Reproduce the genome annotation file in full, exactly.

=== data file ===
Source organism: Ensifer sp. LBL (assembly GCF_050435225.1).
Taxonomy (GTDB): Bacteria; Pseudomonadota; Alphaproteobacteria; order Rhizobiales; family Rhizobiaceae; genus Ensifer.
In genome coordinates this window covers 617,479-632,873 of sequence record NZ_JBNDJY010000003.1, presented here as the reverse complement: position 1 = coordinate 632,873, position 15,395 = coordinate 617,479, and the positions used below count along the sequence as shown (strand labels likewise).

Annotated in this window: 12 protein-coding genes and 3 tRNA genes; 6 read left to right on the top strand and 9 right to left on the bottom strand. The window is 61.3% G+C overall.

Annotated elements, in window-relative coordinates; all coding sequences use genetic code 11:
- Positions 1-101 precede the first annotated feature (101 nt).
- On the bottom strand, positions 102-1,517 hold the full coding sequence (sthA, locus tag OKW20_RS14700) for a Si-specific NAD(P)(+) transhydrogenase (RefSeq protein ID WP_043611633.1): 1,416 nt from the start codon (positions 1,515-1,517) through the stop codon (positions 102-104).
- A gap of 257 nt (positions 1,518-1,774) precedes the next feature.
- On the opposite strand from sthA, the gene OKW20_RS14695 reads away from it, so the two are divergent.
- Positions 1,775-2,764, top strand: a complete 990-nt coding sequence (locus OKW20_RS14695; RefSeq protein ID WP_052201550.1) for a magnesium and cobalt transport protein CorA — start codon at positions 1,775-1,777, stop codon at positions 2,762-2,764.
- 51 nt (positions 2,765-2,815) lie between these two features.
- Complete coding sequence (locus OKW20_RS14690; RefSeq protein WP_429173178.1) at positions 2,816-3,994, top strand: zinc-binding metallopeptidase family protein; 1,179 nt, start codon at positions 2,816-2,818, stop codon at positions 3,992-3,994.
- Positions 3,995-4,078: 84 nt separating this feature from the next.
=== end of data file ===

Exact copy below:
Source organism: Ensifer sp. LBL (assembly GCF_050435225.1).
Taxonomy (GTDB): Bacteria; Pseudomonadota; Alphaproteobacteria; order Rhizobiales; family Rhizobiaceae; genus Ensifer.
In genome coordinates this window covers 617,479-632,873 of sequence record NZ_JBNDJY010000003.1, presented here as the reverse complement: position 1 = coordinate 632,873, position 15,395 = coordinate 617,479, and the positions used below count along the sequence as shown (strand labels likewise).

Annotated in this window: 12 protein-coding genes and 3 tRNA genes; 6 read left to right on the top strand and 9 right to left on the bottom strand. The window is 61.3% G+C overall.

Annotated elements, in window-relative coordinates; all coding sequences use genetic code 11:
- Positions 1-101 precede the first annotated feature (101 nt).
- On the bottom strand, positions 102-1,517 hold the full coding sequence (sthA, locus tag OKW20_RS14700) for a Si-specific NAD(P)(+) transhydrogenase (RefSeq protein ID WP_043611633.1): 1,416 nt from the start codon (positions 1,515-1,517) through the stop codon (positions 102-104).
- A gap of 257 nt (positions 1,518-1,774) precedes the next feature.
- On the opposite strand from sthA, the gene OKW20_RS14695 reads away from it, so the two are divergent.
- Positions 1,775-2,764, top strand: a complete 990-nt coding sequence (locus OKW20_RS14695; RefSeq protein ID WP_052201550.1) for a magnesium and cobalt transport protein CorA — start codon at positions 1,775-1,777, stop codon at positions 2,762-2,764.
- 51 nt (positions 2,765-2,815) lie between these two features.
- Complete coding sequence (locus OKW20_RS14690; RefSeq protein WP_429173178.1) at positions 2,816-3,994, top strand: zinc-binding metallopeptidase family protein; 1,179 nt, start codon at positions 2,816-2,818, stop codon at positions 3,992-3,994.
- Positions 3,995-4,078: 84 nt separating this feature from the next.